Following several decades of Constitutional squabbles, engineering disputes, and regional bickering dating back to the early 1800s, Congress recognized the need to harmonize river improvements on the Mississippi River through a central organization. On June 28, 1879, the federal legislature, assisted by the efforts of a congressional coalition of navigation and flood-control interests, established the Mississippi River Commission (MRC) as an executive body reporting directly to the Secretary of War.
The legally mandated membership of the MRC called for three officers from the U.S. Army Corps of Engineers, one member from the U.S. Coast and Geodetic Survey (now the National Oceanic and Atmospheric Administration), and three civilians—all appointed by the president and confirmed by the U.S. Senate. This splendid mix of membership reflected a desire to heal a burgeoning schism between the military and civilian engineering communities epitomized by the famous clashes between Brigadier General Andrew A. Humphreys, the Chief of Engineers, and James B. Eads, the internationally renowned civilian engineer and original member of the MRC.
The next five decades marked an era of experimentation. Relying heavily on input from local partners and hampered by fiscal and legal constraints, the MRC retreated into a controversial position that an adequate levee system, void of costly adjuncts, could protect the Mississippi Valley from inundation. The first flood control act, passed in 1917, facilitated the final implementation of a doomed levees-only program. Ten years later, the great Mississippi River flood of 1927 forced a wholesale reappraisal of the MRC’s levee policy that resulted in a comprehensive river improvement plan that included tributary basin improvements, channel stabilization, and floodways in addition to levees.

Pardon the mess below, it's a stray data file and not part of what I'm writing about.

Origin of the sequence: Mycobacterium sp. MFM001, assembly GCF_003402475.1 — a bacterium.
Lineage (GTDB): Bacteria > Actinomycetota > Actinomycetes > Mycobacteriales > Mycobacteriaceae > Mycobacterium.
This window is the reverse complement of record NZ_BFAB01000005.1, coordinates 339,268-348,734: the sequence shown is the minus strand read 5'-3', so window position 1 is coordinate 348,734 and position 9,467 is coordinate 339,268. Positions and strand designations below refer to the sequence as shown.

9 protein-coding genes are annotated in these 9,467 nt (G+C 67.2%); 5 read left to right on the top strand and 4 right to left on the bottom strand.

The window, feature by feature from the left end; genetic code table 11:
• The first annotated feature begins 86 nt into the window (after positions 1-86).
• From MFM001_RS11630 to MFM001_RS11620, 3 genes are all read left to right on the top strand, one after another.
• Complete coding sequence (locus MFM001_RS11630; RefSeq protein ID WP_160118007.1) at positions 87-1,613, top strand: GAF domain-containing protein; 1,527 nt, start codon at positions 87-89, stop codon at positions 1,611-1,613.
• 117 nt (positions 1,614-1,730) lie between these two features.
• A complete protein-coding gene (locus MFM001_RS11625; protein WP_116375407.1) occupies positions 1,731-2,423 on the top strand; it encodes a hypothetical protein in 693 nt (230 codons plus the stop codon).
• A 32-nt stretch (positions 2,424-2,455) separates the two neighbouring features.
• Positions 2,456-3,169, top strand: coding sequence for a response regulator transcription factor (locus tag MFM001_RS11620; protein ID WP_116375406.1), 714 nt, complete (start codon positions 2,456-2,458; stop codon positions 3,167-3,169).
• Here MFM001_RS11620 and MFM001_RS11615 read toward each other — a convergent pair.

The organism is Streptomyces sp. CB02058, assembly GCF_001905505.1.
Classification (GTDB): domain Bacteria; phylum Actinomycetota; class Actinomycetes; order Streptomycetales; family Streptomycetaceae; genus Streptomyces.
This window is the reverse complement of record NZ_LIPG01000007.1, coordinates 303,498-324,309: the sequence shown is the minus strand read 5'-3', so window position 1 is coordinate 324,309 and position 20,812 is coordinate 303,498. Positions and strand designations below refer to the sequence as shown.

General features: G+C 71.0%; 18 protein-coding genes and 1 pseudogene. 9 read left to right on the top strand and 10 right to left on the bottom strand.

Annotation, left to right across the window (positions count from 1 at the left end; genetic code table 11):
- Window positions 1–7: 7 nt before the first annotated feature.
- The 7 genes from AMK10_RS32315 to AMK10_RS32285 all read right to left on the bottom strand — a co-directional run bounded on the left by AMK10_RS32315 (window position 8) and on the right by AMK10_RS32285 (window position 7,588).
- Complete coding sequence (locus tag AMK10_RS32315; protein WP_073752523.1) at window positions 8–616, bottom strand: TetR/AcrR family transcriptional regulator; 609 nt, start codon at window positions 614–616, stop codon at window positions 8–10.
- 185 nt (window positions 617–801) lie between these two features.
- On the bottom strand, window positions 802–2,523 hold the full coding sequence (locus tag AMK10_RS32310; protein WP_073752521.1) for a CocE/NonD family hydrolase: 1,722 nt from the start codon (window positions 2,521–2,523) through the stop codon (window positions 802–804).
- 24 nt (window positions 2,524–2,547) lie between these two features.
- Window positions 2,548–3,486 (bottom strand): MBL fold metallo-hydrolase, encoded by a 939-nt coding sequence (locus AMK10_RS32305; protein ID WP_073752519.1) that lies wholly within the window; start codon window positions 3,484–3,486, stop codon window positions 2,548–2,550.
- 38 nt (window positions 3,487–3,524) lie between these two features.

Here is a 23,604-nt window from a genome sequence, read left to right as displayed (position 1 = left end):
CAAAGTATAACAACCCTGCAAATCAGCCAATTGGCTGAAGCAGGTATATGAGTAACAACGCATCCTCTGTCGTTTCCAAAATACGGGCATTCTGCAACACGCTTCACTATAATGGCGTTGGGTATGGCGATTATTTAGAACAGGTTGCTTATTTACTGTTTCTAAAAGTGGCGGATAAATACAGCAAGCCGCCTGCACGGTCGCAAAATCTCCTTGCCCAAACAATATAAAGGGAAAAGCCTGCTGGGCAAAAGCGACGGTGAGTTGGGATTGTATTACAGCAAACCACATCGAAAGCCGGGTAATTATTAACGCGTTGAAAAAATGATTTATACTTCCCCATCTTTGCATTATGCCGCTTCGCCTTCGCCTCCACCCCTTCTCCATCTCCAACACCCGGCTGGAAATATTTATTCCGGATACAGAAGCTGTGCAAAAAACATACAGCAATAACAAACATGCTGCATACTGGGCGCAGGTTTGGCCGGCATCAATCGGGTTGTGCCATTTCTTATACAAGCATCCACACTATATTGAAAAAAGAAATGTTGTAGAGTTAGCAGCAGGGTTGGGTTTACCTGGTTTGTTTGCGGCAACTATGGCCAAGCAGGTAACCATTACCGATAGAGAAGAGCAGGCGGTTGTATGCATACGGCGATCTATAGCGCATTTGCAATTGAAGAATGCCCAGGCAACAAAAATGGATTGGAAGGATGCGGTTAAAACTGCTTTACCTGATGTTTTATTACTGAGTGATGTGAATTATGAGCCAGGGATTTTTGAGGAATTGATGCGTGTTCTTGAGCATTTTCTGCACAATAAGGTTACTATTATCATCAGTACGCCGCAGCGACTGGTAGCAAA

Brevet Major General
Quincy Adams Gillmore (left) and
James Buchanan Eads (right)
The originating legislation granted the MRC extensive jurisdiction on the Mississippi River from its headwaters at Lake Itasca to the Head of Passes near the Gulf. The act also empowered the MRC to make surveys and investigations necessary to prepare plans to improve the river channel, protect the banks, improve navigation, prevent destructive floods, and promote commerce—perhaps the most difficult and complex engineering problem ever undertaken by the federal government up to that time.
In addition to its responsibilities for overseeing the improvement of the Mississippi River, the newly established MRC gave Mississippi Valley interests a greater voice in shaping federal policy—a tradition that continues to this day. Thus, the practice of addressing issues and concerns through the formal public hearing process, so critical in the federal government’s civil works mission today, began in the Mississippi Valley with the creation of the MRC.
Today the MRC oversees the implementation of the comprehensive Mississippi River and Tributaries (MR&T) project under the supervision of the Chief of Engineers. The MR&T project is arguably the most successful civil works project ever initiated by Congress. Since 1928, the nation has contributed nearly $12 billion towards the MR&T project and has received an estimated $425.5 billion return on that investment, including savings on transportation costs and flood damages. No project levee has ever failed despite several major floods since the inception of the project. Subsequently, the frequency of flooding in protected areas has declined, resulting in a sharp drop in flood damages.
A resident of the lower Mississippi valley addresses the MRC.
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